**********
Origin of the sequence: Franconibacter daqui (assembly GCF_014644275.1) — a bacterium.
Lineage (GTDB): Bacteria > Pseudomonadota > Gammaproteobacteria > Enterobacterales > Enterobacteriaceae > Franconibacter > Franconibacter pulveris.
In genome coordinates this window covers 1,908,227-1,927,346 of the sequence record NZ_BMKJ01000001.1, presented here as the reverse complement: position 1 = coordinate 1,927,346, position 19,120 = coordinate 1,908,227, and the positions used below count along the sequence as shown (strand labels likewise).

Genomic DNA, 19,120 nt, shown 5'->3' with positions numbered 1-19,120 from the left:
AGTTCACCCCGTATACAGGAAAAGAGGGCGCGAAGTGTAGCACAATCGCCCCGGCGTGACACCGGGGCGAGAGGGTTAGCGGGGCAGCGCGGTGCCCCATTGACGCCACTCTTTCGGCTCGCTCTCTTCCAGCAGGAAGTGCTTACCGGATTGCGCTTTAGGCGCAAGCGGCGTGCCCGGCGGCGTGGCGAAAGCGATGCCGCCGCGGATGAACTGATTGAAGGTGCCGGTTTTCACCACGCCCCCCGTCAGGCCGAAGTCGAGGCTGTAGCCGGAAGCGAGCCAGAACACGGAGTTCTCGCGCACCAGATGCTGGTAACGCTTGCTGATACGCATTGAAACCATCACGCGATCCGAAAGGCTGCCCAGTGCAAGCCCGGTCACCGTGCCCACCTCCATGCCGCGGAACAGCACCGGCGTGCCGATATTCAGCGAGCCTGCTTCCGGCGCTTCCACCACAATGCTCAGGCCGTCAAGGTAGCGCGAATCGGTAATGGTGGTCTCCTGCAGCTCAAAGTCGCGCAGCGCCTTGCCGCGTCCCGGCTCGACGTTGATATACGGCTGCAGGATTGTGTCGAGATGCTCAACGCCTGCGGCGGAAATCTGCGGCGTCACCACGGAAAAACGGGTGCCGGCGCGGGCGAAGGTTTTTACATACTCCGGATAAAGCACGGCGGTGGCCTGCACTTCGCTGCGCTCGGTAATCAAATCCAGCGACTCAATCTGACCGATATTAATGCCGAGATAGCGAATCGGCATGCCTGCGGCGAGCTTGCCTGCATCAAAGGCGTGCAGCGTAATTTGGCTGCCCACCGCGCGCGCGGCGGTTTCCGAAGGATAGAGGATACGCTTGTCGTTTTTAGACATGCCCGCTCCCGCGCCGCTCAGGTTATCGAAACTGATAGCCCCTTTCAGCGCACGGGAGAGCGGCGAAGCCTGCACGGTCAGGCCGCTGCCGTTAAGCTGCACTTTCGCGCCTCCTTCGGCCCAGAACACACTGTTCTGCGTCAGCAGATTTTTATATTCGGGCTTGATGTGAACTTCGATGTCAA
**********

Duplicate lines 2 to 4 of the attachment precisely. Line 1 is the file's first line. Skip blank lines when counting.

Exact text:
Lineage (GTDB): Bacteria > Pseudomonadota > Gammaproteobacteria > Enterobacterales > Enterobacteriaceae > Franconibacter > Franconibacter pulveris.
In genome coordinates this window covers 1,908,227-1,927,346 of the sequence record NZ_BMKJ01000001.1, presented here as the reverse complement: position 1 = coordinate 1,927,346, position 19,120 = coordinate 1,908,227, and the positions used below count along the sequence as shown (strand labels likewise).

Genomic DNA, 19,120 nt, shown 5'->3' with positions numbered 1-19,120 from the left: